Ramaphosa commends Africa’s collective work to fight Covid-19

Despite having 3.5 million Africans infected and 90,000 of them killed by the coronavirus, South African President Cyril Ramaphosa on…

Despite having 3.5 million Africans infected and 90,000 of them killed by the coronavirus, South African President Cyril Ramaphosa on Monday commended the continent’s “collective work” in fighting against the pandemic.Writing in his weekly letter, the South African leader applauded Africa’s decision to vaccinate the majority of its 1.3 billion people by the end of 2021.

“Vaccine rollout has already commenced on the continent and we aspire to have the majority of the continent’s population vaccinated by the end of 2021 to achieve herd immunity,” said Ramaphosa whose one-year tenure as African Union chairman ends this week.

He is due to hand over the AU chairmanship to Democratic Republic of Congo President Etienne Tshisekedi at the end of the week.

According to Ramaphosa, under his leadership the AU took charge of coordinating Africa’s response immediately after Covid-19 hit the continent on 14 February in Egypt, which incidentally was Ramaphosa’s first month in the AU chair.

Describing the pandemic as “health, humanitarian, social and economic crises,” he said African countries have responded to fighting the Covid-19 collectively by setting up mitigating measures to help themselves “manage a health emergency of this size.”

African countries came together to fight the pandemic, drawing principally on the continent’s own expertise, capabilities and institutions such as the Africa Centres for Disease Control and Prevention (Africa CDC), Ramaphosa said.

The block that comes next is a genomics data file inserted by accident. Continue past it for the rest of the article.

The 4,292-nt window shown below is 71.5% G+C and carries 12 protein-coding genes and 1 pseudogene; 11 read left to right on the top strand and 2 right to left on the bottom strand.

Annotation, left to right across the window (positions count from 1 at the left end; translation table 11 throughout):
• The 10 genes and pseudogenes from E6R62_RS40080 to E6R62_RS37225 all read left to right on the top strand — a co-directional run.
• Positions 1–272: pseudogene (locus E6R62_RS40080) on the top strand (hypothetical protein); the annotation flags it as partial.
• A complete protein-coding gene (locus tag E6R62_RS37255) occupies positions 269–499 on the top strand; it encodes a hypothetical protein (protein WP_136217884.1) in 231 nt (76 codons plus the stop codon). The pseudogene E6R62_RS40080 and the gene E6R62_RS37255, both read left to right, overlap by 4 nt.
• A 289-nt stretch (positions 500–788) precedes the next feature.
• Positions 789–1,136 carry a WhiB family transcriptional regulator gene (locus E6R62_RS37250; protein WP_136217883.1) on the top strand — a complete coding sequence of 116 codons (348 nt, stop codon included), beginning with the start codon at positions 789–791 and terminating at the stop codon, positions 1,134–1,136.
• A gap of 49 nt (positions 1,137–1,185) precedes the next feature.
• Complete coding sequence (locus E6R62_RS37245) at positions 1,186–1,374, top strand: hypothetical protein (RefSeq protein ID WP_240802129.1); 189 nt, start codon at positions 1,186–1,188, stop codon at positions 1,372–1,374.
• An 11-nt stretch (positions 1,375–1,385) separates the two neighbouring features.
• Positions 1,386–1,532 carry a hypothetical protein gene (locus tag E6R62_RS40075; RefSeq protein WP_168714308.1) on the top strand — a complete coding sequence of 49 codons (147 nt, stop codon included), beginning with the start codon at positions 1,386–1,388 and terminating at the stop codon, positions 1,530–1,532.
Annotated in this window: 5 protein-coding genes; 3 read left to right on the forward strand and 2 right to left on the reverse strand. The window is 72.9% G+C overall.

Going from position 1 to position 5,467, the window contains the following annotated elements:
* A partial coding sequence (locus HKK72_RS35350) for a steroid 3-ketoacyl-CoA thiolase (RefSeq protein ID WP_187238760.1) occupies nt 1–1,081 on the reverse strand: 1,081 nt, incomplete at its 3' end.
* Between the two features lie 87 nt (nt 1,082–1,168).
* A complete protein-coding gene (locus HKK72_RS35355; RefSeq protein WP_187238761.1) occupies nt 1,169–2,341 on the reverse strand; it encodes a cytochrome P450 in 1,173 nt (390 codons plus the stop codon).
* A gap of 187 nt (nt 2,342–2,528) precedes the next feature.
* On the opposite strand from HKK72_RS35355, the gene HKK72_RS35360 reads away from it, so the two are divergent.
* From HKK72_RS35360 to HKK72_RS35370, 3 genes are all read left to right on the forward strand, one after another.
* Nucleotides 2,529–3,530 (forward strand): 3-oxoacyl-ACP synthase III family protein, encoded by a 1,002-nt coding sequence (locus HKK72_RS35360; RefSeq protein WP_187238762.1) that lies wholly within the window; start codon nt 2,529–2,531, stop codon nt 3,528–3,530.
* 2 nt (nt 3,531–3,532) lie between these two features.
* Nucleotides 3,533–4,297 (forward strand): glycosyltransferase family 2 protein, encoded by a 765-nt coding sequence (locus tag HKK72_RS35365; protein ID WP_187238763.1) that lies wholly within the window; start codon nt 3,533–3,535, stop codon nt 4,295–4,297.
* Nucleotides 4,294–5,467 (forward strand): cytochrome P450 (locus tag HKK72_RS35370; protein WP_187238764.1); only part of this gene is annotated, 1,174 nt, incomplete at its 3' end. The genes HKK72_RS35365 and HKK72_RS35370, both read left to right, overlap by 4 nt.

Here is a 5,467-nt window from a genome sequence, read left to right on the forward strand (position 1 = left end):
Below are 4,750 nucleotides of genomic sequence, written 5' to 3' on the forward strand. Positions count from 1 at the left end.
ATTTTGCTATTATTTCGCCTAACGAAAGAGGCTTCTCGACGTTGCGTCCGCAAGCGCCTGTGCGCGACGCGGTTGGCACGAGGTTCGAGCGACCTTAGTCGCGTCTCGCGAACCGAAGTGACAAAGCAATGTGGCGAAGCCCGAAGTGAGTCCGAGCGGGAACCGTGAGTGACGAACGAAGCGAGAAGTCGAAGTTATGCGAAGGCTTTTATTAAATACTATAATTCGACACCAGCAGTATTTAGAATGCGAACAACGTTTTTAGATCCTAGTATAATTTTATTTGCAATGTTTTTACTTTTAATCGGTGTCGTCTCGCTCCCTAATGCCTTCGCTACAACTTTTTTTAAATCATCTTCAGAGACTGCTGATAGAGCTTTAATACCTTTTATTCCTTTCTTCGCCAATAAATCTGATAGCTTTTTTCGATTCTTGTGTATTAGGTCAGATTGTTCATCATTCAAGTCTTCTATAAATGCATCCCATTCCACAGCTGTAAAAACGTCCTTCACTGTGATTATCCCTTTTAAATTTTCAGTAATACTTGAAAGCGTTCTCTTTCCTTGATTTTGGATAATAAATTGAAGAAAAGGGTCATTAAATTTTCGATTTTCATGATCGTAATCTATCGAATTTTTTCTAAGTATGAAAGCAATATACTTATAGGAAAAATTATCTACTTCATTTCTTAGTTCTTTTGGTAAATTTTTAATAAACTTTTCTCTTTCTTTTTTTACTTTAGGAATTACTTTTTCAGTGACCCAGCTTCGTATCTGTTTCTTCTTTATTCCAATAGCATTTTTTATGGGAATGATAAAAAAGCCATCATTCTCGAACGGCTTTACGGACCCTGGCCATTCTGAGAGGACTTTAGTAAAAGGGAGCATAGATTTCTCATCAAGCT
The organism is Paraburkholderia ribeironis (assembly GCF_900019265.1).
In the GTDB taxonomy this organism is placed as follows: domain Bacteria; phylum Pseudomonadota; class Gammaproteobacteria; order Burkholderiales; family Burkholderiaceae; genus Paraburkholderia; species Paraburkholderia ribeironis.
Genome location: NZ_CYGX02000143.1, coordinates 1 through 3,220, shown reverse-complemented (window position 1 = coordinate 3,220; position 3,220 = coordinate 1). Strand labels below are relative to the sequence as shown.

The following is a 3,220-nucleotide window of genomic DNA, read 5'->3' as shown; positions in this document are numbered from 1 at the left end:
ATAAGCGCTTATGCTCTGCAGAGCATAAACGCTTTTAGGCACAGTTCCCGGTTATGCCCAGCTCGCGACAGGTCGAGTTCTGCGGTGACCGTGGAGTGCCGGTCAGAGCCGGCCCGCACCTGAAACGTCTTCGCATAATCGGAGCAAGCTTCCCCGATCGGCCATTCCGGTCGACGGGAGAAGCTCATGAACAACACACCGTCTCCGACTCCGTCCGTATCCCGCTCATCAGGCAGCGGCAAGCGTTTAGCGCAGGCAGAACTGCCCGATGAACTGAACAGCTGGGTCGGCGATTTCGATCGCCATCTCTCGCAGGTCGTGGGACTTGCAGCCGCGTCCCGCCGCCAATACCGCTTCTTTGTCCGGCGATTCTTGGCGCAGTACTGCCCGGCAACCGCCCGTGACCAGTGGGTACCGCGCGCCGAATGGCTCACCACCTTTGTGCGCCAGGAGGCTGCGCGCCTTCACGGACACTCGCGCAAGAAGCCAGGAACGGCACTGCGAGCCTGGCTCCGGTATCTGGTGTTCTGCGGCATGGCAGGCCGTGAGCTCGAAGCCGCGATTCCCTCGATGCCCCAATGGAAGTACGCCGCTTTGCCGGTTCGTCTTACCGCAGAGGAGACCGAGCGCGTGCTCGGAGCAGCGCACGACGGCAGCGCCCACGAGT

“Africa did not sit by passively as the true extent and danger of the pandemic unfurled. From the earliest days of the pandemic – and led by the AU – we swiftly developed a continental response strategy driven by the Africa CDC and regional task forces.”

The South African leader said the AU realised that every country on the continent would be severely affected by the pandemic, and that most would not have the resources needed to meet the public health challenge or to protect their economies.

“We therefore agreed as African countries to appoint several prominent Africans as special envoys, who would engage with international funders and multilateral institutions to make the case for financial support and debt relief on Africa’s behalf,” the outgoing AU chair said.

Due to this, the continent was able to achieve debt relief for many countries and financial assistance towards the Covid-19 response and economic recovery, he said.

“But much as African countries went to the international community for support, we first helped ourselves – establishing and capitalising a continental Covid-19 Response Fund.

“For every partnership forged with better-resourced nations and the international donor community, we set up our own innovative and ground-breaking African Medical Supplies Platform to enable all African countries to quickly secure personal protective equipment and other medical supplies in an equitable, affordable manner,” the president said.

The president said with the Covid-19 vaccine now available, the AU worked to ensure that the continent secured its fair share, working with the UN World Health Organisation’s COVAX Facility as led by the African Vaccine Acquisition Task Team.